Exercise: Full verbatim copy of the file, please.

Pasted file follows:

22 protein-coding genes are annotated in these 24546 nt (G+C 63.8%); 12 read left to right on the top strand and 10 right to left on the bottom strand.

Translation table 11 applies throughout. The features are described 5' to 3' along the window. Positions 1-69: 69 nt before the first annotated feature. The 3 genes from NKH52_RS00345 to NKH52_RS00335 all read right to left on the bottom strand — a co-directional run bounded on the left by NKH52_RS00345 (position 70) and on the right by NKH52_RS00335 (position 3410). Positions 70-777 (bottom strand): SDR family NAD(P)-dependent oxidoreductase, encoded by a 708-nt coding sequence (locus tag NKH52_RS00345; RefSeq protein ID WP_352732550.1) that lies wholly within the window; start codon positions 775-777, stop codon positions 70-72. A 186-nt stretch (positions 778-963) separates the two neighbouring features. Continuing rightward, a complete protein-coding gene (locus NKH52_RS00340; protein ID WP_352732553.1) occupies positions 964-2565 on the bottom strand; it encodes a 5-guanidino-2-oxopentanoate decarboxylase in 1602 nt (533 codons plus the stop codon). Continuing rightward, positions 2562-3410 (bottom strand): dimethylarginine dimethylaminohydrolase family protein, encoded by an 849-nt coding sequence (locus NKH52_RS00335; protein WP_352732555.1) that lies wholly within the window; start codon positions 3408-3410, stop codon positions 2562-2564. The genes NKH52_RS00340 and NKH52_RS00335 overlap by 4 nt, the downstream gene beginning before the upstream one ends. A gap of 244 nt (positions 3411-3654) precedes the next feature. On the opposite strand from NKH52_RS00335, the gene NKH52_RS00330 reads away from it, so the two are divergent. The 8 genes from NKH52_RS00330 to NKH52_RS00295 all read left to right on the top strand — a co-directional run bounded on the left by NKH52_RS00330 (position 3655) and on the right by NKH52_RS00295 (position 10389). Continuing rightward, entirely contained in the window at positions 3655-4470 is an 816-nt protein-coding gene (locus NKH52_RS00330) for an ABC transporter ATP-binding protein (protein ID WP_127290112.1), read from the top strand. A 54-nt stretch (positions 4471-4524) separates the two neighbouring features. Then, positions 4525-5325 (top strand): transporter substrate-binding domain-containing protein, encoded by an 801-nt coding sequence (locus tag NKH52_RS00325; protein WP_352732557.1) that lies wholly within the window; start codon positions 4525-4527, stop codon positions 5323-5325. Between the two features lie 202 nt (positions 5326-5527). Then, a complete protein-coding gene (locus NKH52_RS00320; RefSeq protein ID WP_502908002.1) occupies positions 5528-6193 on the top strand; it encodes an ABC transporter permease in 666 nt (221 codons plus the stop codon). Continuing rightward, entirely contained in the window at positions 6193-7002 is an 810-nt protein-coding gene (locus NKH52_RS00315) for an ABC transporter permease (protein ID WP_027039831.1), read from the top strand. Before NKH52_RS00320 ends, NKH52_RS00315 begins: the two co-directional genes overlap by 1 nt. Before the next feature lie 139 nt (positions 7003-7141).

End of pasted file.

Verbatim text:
22 protein-coding genes are annotated in these 24546 nt (G+C 63.8%); 12 read left to right on the top strand and 10 right to left on the bottom strand.

Translation table 11 applies throughout. The features are described 5' to 3' along the window. Positions 1-69: 69 nt before the first annotated feature. The 3 genes from NKH52_RS00345 to NKH52_RS00335 all read right to left on the bottom strand — a co-directional run bounded on the left by NKH52_RS00345 (position 70) and on the right by NKH52_RS00335 (position 3410). Positions 70-777 (bottom strand): SDR family NAD(P)-dependent oxidoreductase, encoded by a 708-nt coding sequence (locus tag NKH52_RS00345; RefSeq protein ID WP_352732550.1) that lies wholly within the window; start codon positions 775-777, stop codon positions 70-72. A 186-nt stretch (positions 778-963) separates the two neighbouring features. Continuing rightward, a complete protein-coding gene (locus NKH52_RS00340; protein ID WP_352732553.1) occupies positions 964-2565 on the bottom strand; it encodes a 5-guanidino-2-oxopentanoate decarboxylase in 1602 nt (533 codons plus the stop codon). Continuing rightward, positions 2562-3410 (bottom strand): dimethylarginine dimethylaminohydrolase family protein, encoded by an 849-nt coding sequence (locus NKH52_RS00335; protein WP_352732555.1) that lies wholly within the window; start codon positions 3408-3410, stop codon positions 2562-2564. The genes NKH52_RS00340 and NKH52_RS00335 overlap by 4 nt, the downstream gene beginning before the upstream one ends. A gap of 244 nt (positions 3411-3654) precedes the next feature. On the opposite strand from NKH52_RS00335, the gene NKH52_RS00330 reads away from it, so the two are divergent. The 8 genes from NKH52_RS00330 to NKH52_RS00295 all read left to right on the top strand — a co-directional run bounded on the left by NKH52_RS00330 (position 3655) and on the right by NKH52_RS00295 (position 10389). Continuing rightward, entirely contained in the window at positions 3655-4470 is an 816-nt protein-coding gene (locus NKH52_RS00330) for an ABC transporter ATP-binding protein (protein ID WP_127290112.1), read from the top strand. A 54-nt stretch (positions 4471-4524) separates the two neighbouring features. Then, positions 4525-5325 (top strand): transporter substrate-binding domain-containing protein, encoded by an 801-nt coding sequence (locus tag NKH52_RS00325; protein WP_352732557.1) that lies wholly within the window; start codon positions 4525-4527, stop codon positions 5323-5325. Between the two features lie 202 nt (positions 5326-5527). Then, a complete protein-coding gene (locus NKH52_RS00320; RefSeq protein ID WP_502908002.1) occupies positions 5528-6193 on the top strand; it encodes an ABC transporter permease in 666 nt (221 codons plus the stop codon). Continuing rightward, entirely contained in the window at positions 6193-7002 is an 810-nt protein-coding gene (locus NKH52_RS00315) for an ABC transporter permease (protein ID WP_027039831.1), read from the top strand. Before NKH52_RS00320 ends, NKH52_RS00315 begins: the two co-directional genes overlap by 1 nt. Before the next feature lie 139 nt (positions 7003-7141).